Monday, November 21, 2016

Time Enhanced Technological Change

It struck me upon reading the intro in a paper from Elisa Giannone, " Skills-Biased Technical Change and Regional Convergence", that "time enhanced technological change" could differentiate the dynamic between (future) time arbitrage, versus today's skills arbitrage realities. A long term focus on coordinated time value in continuous (and replicable) group settings, would mean greater dispersal of knowledge use with less internal cost inflation and (consequent) inequality. However, I'm getting ahead of myself, for in her paper, Giannone highlighted the problems which today's skills arbitrage poses: not just in terms of growing levels of inequality, but the polarization of regions as well.

What is different about today's skills dependent inequality, as contrast with the wide range of skills once required by tradable sector organization? Multiple skills levels for the latter, continue to contribute to both marketplace output and growth, translating into real gains for income capacity as well. Whereas the organization of today's non tradable sector skills capacity, not only limits the potential of knowledge use in the marketplace, it demolishes the discretionary potential of small wages.

Further, the skills arbitrage of non tradable sector activity, has not only limited the marketplace reach of imminently practical time based product, this product is actually perceived as a societal burden, of use primarily to give over to automation or be fought over by competing power bases. Non tradable sector inequality is far more problematic than tradable sector inequality ever was, because the skills divisions it continues to designate, only further divides the mental capacity of populations for the long term, all the while in settings of gradually decreasing marketplace supply of time based services, in relation to population levels.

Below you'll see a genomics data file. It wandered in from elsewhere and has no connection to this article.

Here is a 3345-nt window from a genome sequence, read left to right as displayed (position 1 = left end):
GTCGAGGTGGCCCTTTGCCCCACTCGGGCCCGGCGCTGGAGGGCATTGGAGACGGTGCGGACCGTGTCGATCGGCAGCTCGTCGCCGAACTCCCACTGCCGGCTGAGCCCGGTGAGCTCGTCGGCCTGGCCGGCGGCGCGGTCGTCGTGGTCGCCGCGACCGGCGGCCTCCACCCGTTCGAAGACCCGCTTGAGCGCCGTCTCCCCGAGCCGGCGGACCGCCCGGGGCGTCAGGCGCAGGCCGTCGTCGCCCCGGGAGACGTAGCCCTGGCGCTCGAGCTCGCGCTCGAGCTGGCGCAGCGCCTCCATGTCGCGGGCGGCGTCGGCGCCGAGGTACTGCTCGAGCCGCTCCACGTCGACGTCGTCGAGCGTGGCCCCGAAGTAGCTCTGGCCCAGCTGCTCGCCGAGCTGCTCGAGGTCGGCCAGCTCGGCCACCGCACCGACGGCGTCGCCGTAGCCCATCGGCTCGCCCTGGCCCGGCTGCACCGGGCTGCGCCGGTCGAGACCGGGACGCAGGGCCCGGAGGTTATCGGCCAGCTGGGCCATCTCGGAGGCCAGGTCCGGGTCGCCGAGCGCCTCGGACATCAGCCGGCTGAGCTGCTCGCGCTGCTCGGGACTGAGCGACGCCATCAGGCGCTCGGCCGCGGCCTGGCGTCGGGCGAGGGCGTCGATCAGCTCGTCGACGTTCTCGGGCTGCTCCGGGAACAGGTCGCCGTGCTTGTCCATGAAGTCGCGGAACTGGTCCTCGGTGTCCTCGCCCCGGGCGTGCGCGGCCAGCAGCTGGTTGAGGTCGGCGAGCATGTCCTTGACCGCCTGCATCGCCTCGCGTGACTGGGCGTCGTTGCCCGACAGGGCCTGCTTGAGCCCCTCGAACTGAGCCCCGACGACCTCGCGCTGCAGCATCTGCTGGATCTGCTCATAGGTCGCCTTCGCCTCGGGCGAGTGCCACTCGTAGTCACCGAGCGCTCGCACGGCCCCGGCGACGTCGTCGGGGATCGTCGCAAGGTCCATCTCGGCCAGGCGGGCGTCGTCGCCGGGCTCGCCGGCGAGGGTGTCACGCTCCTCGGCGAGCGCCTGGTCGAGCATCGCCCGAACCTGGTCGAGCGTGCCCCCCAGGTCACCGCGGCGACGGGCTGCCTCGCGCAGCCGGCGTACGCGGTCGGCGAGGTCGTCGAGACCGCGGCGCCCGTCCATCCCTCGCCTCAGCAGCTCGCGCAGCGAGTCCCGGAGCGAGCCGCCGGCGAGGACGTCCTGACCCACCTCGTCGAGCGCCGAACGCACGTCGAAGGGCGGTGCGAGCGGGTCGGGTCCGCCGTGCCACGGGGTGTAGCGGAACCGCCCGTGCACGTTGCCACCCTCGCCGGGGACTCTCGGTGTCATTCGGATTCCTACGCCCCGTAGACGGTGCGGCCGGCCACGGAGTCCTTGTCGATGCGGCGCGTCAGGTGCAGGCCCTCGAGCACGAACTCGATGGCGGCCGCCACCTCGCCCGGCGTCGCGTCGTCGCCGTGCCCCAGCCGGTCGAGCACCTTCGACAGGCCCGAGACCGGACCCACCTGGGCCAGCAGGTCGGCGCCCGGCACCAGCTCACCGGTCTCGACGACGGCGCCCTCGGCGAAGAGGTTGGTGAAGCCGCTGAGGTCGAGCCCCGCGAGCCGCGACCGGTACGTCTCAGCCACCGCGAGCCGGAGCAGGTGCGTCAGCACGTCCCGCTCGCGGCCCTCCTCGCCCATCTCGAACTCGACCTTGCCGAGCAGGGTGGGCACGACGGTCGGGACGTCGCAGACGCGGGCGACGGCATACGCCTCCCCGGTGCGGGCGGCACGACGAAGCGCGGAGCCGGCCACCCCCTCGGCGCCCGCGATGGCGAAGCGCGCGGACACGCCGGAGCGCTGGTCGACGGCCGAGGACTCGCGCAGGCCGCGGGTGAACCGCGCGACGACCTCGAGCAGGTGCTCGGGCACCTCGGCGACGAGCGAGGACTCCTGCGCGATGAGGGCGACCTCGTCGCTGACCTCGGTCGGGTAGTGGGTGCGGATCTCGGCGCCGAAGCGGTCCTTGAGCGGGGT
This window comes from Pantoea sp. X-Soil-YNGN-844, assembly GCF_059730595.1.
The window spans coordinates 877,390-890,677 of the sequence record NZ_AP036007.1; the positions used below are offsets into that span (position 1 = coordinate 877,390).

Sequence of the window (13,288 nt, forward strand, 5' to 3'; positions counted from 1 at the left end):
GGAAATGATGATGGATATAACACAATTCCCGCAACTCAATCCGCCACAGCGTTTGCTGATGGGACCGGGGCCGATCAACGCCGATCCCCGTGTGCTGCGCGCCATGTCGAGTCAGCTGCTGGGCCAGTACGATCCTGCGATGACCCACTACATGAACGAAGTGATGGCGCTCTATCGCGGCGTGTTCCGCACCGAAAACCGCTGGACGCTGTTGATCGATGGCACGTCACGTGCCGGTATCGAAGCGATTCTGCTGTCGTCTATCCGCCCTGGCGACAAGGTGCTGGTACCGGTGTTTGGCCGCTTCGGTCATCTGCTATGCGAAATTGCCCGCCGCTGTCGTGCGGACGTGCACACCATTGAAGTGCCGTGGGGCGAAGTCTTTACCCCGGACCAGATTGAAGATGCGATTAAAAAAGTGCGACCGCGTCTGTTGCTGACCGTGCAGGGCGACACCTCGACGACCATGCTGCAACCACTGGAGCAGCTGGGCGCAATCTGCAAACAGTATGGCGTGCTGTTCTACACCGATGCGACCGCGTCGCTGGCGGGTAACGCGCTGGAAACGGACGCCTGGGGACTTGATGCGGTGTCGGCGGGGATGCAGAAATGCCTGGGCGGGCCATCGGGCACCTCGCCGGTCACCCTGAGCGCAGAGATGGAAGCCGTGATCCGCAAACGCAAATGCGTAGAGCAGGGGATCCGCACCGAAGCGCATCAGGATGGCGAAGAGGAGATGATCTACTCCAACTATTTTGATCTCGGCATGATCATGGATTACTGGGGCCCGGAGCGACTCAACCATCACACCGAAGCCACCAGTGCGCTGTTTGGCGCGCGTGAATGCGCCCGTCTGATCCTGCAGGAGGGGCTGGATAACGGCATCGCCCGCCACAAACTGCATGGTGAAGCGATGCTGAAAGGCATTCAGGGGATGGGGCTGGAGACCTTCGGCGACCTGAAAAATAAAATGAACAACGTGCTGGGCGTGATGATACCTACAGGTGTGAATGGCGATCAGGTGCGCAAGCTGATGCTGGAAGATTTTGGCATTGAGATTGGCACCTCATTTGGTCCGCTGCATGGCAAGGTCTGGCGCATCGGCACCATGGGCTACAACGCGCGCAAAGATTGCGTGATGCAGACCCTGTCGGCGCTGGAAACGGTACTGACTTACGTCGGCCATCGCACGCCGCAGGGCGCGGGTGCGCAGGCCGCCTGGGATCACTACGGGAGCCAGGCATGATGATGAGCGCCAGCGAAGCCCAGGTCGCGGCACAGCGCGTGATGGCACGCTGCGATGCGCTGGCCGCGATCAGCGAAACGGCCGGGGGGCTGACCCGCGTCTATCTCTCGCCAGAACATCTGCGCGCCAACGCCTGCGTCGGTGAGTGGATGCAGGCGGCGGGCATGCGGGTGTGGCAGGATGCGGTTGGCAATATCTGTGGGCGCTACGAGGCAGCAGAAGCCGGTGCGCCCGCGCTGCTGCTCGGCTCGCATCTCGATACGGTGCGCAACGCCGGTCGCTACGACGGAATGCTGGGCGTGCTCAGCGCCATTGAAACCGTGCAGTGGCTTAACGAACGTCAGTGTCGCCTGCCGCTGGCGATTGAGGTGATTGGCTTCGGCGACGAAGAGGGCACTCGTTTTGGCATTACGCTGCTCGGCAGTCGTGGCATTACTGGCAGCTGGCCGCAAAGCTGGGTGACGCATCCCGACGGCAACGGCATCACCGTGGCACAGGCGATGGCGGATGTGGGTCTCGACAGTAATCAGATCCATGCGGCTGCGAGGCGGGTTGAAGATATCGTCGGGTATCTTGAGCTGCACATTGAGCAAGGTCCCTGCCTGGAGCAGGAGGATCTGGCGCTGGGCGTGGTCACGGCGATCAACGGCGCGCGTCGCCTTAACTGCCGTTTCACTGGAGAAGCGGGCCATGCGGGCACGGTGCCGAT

How might one think about the potential of "time enhanced technological change", for greater marketplace production of time based services? Perhaps the very term "labour", could be said to belong to externally defined concepts of a person's time value. Initially (i.e. the Industrial Revolution), in terms of whether one had the physical capacity or soundness of mind to perform basic functions in externally defined workplaces; and more recently, for the more specific and often knowledge/skill based workplace functions.

Indeed, it may be useful to completely dissociate the term of labour, with what people actually desire from mutual self employment with others, in a time arbitrage environment. After all, the employment potential of time enhanced technological change is more closely associated with the entrepreneurial offerings of experiential and useful time, than with the boss/employee dynamic or arbitrary institutional knowledge use requirements. The personal incentives for work options are also more closely related to what people have willingly provided for others all along, on their own preferential and occasionally non economic terms.

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